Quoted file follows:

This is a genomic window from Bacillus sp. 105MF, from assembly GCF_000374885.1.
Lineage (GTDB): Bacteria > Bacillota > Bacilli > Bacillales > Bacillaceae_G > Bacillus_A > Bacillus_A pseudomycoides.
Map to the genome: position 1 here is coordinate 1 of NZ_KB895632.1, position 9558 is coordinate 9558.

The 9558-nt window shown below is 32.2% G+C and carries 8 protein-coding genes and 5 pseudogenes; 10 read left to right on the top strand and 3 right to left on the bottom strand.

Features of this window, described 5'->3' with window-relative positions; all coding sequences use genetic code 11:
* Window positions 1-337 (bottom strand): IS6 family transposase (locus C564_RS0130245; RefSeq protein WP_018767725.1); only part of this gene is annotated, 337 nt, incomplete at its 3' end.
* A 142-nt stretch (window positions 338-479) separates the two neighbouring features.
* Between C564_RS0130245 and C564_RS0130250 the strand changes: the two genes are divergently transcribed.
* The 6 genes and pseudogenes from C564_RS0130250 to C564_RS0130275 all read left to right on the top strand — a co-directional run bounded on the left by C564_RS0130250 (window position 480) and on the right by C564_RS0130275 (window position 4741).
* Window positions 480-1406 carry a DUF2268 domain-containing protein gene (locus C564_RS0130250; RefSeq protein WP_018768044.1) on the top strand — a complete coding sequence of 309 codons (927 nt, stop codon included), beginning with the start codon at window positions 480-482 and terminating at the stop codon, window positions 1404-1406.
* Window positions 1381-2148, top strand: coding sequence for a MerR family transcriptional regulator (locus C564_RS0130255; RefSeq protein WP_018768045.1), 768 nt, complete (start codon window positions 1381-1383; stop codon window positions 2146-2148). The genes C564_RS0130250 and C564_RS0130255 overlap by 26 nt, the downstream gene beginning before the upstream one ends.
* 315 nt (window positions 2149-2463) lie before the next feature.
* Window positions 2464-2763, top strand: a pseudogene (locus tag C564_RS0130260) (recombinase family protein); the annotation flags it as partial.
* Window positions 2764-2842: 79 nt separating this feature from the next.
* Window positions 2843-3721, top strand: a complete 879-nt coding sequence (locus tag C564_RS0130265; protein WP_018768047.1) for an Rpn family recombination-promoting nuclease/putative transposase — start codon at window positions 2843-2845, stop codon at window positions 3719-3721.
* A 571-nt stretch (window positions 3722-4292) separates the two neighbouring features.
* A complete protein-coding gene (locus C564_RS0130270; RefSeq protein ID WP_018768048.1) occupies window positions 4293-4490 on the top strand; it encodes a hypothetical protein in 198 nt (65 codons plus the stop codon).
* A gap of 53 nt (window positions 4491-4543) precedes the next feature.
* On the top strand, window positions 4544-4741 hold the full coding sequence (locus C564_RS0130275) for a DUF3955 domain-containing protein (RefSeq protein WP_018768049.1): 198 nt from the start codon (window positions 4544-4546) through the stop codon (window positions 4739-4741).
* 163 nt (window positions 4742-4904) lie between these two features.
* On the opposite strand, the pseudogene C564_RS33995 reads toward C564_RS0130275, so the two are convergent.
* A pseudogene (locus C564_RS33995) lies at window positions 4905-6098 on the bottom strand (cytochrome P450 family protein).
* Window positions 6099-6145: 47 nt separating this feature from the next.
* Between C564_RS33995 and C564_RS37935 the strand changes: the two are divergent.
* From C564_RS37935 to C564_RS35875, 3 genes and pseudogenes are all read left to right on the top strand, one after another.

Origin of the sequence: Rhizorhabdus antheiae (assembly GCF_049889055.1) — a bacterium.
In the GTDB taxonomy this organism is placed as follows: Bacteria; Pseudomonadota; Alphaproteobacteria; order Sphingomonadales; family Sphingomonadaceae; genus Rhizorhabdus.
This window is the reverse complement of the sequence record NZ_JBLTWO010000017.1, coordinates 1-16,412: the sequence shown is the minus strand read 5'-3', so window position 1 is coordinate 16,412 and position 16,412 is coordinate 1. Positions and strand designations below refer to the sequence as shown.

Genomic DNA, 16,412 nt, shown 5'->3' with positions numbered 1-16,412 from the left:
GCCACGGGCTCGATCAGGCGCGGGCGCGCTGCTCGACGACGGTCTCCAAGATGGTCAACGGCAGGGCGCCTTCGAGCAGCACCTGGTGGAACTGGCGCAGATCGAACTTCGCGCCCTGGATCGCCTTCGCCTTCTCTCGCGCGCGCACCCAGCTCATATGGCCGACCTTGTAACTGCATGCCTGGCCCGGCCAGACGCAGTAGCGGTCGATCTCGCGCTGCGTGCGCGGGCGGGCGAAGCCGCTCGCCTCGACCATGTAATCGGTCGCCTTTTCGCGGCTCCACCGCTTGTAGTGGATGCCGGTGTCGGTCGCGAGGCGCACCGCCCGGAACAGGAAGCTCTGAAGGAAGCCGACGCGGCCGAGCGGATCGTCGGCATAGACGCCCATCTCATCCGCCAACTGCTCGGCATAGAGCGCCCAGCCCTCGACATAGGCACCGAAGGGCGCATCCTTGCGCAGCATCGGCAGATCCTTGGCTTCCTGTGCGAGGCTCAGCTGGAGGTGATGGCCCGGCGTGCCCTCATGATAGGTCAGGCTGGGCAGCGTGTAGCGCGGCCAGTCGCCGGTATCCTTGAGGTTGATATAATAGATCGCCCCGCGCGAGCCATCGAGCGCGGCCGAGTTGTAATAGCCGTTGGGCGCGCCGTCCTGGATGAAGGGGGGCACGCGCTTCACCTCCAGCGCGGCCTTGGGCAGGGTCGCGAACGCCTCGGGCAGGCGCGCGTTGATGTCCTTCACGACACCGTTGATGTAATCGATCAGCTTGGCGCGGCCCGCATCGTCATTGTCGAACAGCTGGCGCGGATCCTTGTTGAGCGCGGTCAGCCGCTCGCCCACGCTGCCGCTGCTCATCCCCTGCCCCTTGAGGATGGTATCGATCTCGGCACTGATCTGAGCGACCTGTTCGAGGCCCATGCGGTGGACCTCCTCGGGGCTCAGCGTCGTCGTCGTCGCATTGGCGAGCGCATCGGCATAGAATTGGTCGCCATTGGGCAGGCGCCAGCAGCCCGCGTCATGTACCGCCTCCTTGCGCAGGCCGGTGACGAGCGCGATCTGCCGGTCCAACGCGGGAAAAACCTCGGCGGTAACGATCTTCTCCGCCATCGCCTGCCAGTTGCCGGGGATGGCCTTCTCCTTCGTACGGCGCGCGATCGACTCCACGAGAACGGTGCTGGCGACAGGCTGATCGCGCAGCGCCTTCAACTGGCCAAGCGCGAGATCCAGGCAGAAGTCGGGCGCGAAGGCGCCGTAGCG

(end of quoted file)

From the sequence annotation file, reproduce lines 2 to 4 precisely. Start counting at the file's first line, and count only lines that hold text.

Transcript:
Lineage (GTDB): Bacteria > Bacillota > Bacilli > Bacillales > Bacillaceae_G > Bacillus_A > Bacillus_A pseudomycoides.
Map to the genome: position 1 here is coordinate 1 of NZ_KB895632.1, position 9558 is coordinate 9558.

The 9558-nt window shown below is 32.2% G+C and carries 8 protein-coding genes and 5 pseudogenes; 10 read left to right on the top strand and 3 right to left on the bottom strand.